"Much to our surprise, we found that immunologically, type I diabetes and multiple sclerosis are almost the same -- in a test tube you can barely tell the two diseases apart," said Dr. Dosch, the study's principal investigator, a senior scientist in the HSC Research Institute, and a professor of Paediatrics and Immunology at the University of Toronto (U of T). "We found that the autoimmunity was not specific to the organ system affected by the disease. Previously it was thought that in MS autoimmunity would develop in the central nervous system, and in diabetes it would only be found in the pancreas. We found that both tissues are targeted in each disease."
In diabetes and MS, there is a long, drawn-out period of silent disease years before the appearance of symptoms and diagnosis of the disease. In diabetes, it is this "pre-diabetes" phase that is targeted by interventions to stop the development of the full-blown disease. Similar efforts are planned for individuals at high risk for MS.
"We are planning a large international study with centres in Canada and the US to test the possibility of interventions during the pre-MS phase," added Dr. Dosch.
One of the major environmental risk factors for diabetes is exposure to cow milk protein. Based on the role of cow milk protein as a risk factor in the development of type I diabetes, an international global diabetes prevention trial called TRIGR-- Trial to Reduce Insulin-dependent diabetes in the Genetically at Risk - is expected to begin later this year, with Dr. Dosch as the trial's basic science chair. In the first step to test just how far the similarities between MS and diabetes go, the study's researchers looked for signs of abnormal immunity to cow milk in MS patients. Such abnormalities were indeed found in most patients, suggesting that similar processes may contribute to both diseases. If confirmed in a larger and prospective family study, it may become possible to design dietary means to influence the course of MS as well as diabetes.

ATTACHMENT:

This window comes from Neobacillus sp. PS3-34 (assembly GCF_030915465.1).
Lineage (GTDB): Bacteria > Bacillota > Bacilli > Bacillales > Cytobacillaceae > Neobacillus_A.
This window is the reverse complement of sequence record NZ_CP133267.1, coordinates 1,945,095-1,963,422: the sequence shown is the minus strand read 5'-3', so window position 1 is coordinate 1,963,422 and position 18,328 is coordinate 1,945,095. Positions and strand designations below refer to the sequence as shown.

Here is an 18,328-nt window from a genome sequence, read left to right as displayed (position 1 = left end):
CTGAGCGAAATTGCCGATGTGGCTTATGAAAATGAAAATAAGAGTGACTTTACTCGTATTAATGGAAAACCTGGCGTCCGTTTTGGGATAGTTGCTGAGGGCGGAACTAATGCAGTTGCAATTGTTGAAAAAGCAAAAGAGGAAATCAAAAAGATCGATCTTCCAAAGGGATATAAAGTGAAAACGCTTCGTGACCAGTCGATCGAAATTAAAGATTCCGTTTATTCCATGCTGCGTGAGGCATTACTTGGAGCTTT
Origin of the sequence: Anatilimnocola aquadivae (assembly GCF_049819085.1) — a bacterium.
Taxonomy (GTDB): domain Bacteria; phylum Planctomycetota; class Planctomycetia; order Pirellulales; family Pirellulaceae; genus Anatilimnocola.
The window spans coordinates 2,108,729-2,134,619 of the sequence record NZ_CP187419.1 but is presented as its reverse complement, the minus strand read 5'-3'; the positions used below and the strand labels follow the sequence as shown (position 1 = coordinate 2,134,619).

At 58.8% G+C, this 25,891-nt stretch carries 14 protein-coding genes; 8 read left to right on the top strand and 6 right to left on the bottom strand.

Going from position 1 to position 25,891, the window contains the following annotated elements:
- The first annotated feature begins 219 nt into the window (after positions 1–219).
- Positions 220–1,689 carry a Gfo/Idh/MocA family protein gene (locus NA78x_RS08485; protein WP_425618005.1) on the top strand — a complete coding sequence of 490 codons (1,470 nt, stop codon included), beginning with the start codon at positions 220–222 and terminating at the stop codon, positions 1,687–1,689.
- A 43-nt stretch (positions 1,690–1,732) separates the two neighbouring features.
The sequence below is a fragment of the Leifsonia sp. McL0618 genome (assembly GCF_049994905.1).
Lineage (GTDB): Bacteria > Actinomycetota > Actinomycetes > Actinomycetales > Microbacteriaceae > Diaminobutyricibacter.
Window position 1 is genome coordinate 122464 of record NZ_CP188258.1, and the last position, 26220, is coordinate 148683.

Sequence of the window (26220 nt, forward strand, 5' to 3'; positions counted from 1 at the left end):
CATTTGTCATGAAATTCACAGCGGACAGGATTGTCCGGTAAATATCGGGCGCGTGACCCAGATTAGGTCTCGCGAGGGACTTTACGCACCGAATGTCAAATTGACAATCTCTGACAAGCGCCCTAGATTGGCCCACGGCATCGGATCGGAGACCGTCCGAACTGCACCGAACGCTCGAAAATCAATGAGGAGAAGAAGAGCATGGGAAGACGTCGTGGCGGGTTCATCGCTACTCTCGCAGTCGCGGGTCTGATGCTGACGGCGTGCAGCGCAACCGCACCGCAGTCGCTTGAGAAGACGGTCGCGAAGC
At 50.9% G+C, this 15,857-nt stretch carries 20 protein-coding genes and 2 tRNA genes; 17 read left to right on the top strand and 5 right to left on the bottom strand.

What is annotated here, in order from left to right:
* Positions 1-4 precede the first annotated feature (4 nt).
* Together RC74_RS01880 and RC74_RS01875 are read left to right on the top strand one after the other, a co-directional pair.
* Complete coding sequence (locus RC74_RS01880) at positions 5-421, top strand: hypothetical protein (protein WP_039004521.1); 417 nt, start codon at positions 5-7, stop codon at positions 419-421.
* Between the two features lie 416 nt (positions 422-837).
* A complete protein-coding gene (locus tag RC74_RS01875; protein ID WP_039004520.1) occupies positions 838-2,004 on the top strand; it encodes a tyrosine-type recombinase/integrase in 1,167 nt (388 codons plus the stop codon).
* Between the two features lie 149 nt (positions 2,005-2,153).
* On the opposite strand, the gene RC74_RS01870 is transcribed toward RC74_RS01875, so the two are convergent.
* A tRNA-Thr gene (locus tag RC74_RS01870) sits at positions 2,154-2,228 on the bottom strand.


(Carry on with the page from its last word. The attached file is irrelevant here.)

"The similarities found between MS and type I diabetes will open new avenues of research. Our next focus will be to study MS family members for signs of early MS," said Dr. Paul W. O'Connor, head of the MS clinic at St. Michael's Hospital, a co-author of the study and Associate Professor of Neurology at U of T.
Other collaborators on this research were: Shawn Winer, Igor Astsaturov, Roy K. Cheung, Lakshman Gunaratnam, Denise D. Wood and Professor Mario Moscarello, all from the HSC Research Institute; Colin McKerlie, Sunnybrook and Women's Health Sciences Centre and the University of Toronto; and Professor Dorothy J. Becker, Children's Hospital of Pittsburgh and the University of Pittsburgh.
Funding for this research was provided by the Canadian Institutes of Health Research, the Juvenile Diabetes Foundation, the Canadian Diabetes Association, the US National Institutes of Health and the Renziehausen Fund.
J Immunol 2001 Apr 1;166(7):4751-4756
T Cells of Multiple Sclerosis Patients Target a Common Environmental Peptide that Causes Encephalitis in Mice. Winer S, Astsaturov I, Cheung RK, Schrade K, Gunaratnam L, Wood DD, Moscarello MA, O'Connor PW, McKerlie C, Becker DJ, Dosch HM